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Here’s to the First 50 Years

Photonics Spectra
Jan 2017
Tom Laurin, President

Late last year while clearing out the contents of my parents’ basement, I came across several heavy metal plates with raised lettering. No ordinary printing plates, these plates had history: They were used to print early editions of Optical Spectra in the 1960s.

Back then, printing was labor intensive. Movable type was locked into a chase and then eventually pressed against the paper, transferring the ink to the page.

Even preparing mailing labels was primitive in comparison to how it’s done today. We’d load up the family station wagon with tray after tray of IBM 80-column punch cards and head out to Rensselaer Polytechnic Institute where we had an arrangement to use one of the university’s mainframe printers — a process that required multiple trips and took five days.

The old punch cards and printing plates are tangible connections to the earliest days of the magazine when Teddi and her hardworking staff set out do something special: to create what would become a nascent industry’s pre-eminent publication.

“Here, in this one spot, we are involved with one pursuit — spreading a glimpse of optics to an area that is engaged in its many facets,” Teddi wrote in an editorial in January 1967.

It was a rousing vision for a heady time.

The field of optics was undergoing a profound transformation, driven by the emergence of the first commercial laser seven years earlier. The laser — and its related optics — would touch virtually every industry, from science and medicine to telecommunications, defense, manufacturing and space exploration.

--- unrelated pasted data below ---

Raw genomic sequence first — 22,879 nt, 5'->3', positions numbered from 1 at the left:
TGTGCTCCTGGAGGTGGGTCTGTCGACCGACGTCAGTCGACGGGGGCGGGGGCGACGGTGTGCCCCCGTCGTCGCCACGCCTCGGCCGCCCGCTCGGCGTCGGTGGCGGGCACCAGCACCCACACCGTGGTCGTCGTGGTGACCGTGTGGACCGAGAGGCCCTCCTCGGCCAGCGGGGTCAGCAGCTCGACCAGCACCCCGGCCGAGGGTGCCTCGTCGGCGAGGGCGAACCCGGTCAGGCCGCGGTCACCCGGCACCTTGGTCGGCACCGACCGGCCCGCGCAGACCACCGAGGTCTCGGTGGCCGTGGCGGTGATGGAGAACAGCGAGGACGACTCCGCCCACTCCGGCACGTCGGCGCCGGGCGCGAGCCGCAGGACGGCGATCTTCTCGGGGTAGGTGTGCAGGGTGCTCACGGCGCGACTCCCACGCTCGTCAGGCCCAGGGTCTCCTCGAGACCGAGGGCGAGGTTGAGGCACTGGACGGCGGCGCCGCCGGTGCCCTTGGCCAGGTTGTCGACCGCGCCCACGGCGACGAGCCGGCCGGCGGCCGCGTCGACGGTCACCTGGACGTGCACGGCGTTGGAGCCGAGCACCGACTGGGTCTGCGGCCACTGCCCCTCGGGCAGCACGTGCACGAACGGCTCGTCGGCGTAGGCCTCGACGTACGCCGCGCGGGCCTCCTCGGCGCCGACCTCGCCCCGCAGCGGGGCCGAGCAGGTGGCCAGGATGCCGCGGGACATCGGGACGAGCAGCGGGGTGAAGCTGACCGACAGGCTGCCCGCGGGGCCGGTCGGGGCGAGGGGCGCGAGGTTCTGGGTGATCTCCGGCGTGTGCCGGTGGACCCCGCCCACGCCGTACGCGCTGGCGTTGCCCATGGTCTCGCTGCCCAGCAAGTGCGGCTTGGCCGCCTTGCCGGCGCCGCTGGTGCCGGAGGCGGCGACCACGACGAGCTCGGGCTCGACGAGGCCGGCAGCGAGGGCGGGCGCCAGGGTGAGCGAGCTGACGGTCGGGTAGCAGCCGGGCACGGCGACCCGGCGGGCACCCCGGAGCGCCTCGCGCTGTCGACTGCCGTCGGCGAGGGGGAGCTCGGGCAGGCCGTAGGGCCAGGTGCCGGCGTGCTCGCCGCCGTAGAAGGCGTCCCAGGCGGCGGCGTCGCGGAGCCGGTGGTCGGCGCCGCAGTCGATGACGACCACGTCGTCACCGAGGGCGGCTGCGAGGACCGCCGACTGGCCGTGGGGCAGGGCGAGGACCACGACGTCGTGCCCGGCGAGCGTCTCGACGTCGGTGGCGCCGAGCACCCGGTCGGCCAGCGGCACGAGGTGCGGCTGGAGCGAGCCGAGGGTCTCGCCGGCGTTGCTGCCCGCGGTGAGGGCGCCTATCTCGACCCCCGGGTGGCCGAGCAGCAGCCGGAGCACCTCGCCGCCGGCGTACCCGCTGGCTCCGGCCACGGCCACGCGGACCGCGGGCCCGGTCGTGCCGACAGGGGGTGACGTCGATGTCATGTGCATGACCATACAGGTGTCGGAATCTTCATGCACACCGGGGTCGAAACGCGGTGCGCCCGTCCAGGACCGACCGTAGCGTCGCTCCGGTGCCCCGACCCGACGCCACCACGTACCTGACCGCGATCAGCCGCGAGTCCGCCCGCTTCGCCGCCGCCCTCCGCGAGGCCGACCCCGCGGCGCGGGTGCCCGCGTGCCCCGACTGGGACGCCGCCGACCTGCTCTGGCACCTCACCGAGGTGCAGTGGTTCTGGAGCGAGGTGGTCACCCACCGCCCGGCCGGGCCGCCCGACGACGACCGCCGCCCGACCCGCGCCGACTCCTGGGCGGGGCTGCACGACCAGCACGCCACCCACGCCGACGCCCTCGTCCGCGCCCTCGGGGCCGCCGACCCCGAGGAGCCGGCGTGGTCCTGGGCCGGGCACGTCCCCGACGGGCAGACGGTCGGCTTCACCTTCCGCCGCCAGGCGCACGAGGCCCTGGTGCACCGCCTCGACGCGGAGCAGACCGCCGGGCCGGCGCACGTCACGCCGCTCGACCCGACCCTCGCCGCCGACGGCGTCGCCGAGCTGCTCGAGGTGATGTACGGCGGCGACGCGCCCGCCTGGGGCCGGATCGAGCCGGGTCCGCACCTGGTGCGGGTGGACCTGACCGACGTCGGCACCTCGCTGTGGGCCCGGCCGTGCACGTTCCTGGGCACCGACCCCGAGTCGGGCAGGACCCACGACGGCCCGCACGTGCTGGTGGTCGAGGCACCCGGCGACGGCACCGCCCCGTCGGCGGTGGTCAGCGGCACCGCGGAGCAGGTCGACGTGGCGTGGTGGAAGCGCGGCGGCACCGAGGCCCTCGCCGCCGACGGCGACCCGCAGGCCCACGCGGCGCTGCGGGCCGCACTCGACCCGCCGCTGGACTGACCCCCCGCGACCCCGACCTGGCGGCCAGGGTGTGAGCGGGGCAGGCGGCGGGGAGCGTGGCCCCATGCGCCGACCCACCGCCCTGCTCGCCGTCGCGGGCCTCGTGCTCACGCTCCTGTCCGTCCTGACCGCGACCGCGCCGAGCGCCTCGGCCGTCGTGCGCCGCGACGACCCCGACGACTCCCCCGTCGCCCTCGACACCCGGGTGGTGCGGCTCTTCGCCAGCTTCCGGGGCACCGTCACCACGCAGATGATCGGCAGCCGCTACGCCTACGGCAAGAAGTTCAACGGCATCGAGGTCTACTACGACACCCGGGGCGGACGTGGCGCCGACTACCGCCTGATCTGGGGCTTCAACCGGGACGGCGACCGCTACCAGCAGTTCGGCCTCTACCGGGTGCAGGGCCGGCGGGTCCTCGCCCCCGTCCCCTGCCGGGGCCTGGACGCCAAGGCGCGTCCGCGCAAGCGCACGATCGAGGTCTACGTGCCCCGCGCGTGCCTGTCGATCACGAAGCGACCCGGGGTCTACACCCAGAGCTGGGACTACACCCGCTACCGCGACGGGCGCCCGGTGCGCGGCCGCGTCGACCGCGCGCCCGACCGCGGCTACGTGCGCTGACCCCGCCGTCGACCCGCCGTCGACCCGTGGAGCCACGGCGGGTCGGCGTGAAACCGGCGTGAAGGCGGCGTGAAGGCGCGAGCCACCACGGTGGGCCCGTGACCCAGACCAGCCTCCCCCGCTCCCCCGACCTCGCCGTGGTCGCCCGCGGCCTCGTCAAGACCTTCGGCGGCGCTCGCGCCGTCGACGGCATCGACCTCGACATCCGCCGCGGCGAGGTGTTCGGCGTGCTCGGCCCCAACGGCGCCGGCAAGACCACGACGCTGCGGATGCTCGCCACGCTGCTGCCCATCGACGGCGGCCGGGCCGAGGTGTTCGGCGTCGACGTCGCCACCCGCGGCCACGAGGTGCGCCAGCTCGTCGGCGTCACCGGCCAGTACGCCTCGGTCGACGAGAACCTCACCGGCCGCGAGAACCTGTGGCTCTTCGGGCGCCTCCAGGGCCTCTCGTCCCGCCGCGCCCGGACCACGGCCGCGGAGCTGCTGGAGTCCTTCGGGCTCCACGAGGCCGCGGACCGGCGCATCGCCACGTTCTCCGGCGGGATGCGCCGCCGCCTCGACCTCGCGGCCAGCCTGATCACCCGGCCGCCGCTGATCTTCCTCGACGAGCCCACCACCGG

Optical Spectra would experience growth and change, too, exemplified in the decision to rename the magazine. In the 1970s, a growing circle of researchers had adopted the term “photonics” to convey how photons behaved in ways analogous to electrons. Ultimately, Teddi and my sister Diane agreed and — in a dramatic move — Optical Spectra gave way to Photonics Spectra — the name it bears today.

There’ve been other notable changes — too numerous to mention — to the magazine along the way. What hasn’t changed is our commitment to the mission Teddi set forth half a century ago.

Special to this issue are excerpts from the first issue of Optical Spectra and the inclusion of a feature by longtime industry friend Bruce Walker, who served for many years on our advisory board. His first piece was published with us in 1968. Fittingly, Bruce looks back on the field of stereoscopic viewers and ahead with a new lens design suited for today’s virtual reality headsets.

More retrospective pieces are planned for the year ahead. Thank you for reading — and here’s to the next 50 years!

First 50 Years - Special SectionTom Laurinoptical spectraTeddi LaurinBruce Walker

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